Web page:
Katie Putnam, The Mexico Institute’s Elections Guide, 11/14/2011
The PRI emerges victorious from the last night’s close Michoacán gubernatorial election (November 13th). Meanwhile, the Mexican government launched an investigation into the helicopter crash that killed Interior Minister Francisco Blake Mora and seven others on November 12th. The PRD is set to release the results of the opinion polls conducted to determine its candidate on November 15th, and Enrique Peña Nieto begins his visit to Washington, DC.
The Michoacán Election
With 99.03 percent of votes counted, the Preliminary Elections Results Program (PREP) declared Fausto Vallejo of the PRI the winner of last night’s Michoacán gubernatorial election. All three candidates for governor had claimed victory on Sunday night, as the front runners appeared to be in a dead heat in polls, but by Monday morning Vallejo was nearly three percentage points ahead of Luisa María Calderón (35.38 to 32.66 percent). The PRD’s Silvano Aureoles trailed with 28.91 percent.
The tight election was closely watched as an indicator of next year’s presidential race. The PRI victory boosts momentum in this last state election before the 2012 presidential contest, and deprives the PAN of a symbolic victory in President Calderón’s home state. Luisa María Calderón had promised to continue her brother’s fight against organized crime in the state where he launched his assault against the drug cartels in 2006. The PRD, previously dominant in the state for ten years, had faced “criticism for the state’s drug violence, and some of its legislative candidates were accused of having close ties to drug cartels” in the lead-up to the election, according to The Washington Post.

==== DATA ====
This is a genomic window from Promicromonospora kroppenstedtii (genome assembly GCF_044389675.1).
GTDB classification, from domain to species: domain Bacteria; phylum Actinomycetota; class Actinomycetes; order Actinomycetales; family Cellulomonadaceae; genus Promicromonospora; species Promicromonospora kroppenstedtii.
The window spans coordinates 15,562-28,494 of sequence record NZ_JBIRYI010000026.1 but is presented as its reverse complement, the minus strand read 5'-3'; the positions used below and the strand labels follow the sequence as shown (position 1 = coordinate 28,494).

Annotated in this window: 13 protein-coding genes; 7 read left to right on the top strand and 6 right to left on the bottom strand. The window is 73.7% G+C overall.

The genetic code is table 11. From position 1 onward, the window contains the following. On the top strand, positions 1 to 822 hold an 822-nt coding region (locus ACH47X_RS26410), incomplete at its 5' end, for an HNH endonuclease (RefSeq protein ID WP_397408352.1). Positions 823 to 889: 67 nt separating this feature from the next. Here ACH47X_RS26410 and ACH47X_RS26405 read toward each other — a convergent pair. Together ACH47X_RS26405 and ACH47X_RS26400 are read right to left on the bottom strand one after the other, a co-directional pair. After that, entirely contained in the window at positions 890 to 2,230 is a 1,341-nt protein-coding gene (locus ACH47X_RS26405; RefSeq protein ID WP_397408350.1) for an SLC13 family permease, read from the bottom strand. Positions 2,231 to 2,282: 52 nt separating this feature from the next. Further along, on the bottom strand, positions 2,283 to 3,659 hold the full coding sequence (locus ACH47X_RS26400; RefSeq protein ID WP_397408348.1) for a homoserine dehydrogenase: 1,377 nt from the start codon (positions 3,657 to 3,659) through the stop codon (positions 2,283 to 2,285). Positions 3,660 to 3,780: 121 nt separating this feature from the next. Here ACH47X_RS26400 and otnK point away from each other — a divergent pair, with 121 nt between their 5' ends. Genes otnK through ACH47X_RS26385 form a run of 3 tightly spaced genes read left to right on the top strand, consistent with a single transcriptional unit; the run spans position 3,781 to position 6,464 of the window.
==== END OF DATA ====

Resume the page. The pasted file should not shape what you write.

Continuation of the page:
There were fears some of this violence would affect the election, but overall the vote went relatively smoothly. A note in the city of La Piedad, 11 days after the mayor, Ricardo Guzmán, was killed while canvassing for several PAN candidates, warned voters to avoid wearing T-shirts or PAN advertisements “because we don’t want to confuse you and have innocent people die.” In the rural city of Cheran, residents “refused to let poll workers into their town amid demands for an election that they said would respect their customs and traditions. The indigenous Purépecha people who live in Cheran have in recent months wielded rifles and mounted roadblocks keeping out suspected illegal loggers and drug traffickers.” Elsewhere, the election apparently went smoothly.
The Mexican government is investigating the helicopter crash that killed Interior Ministor Francisco Blake Mora and seven others on November 12th, which has so far been called an accident. Blake was the face of President Calderón’s fight against organized crime, and is the second interior minister in the administration to die in an aviation accident. Juan Camilo Mourino died in a plane crash in Mexico City three years ago, along with former President Vicente Fox’s top prosecutor against organized crime, Jose Luis Santiago Vasconcelos. The accident was attributed to pilot error.
The PRD plans release the results of the polls conducted to determine its presidential candidate by November 15th. Two polling firms carried out interviews with six-thousand members of the general population the weekend of November 5th (more information on this process can be found here). Roy Campos, the director of the Mitofsky polling firm, has an interesting editorial in El Economista about the process itself, and the three possible scenarios likely to come out of it.
Enrique Peña Nieto begins his visit to Washington, DC, meeting with academic, business, and policy communities at the Woodrow Wilson Center’s Mexico Institute and speaking at the National Press Club.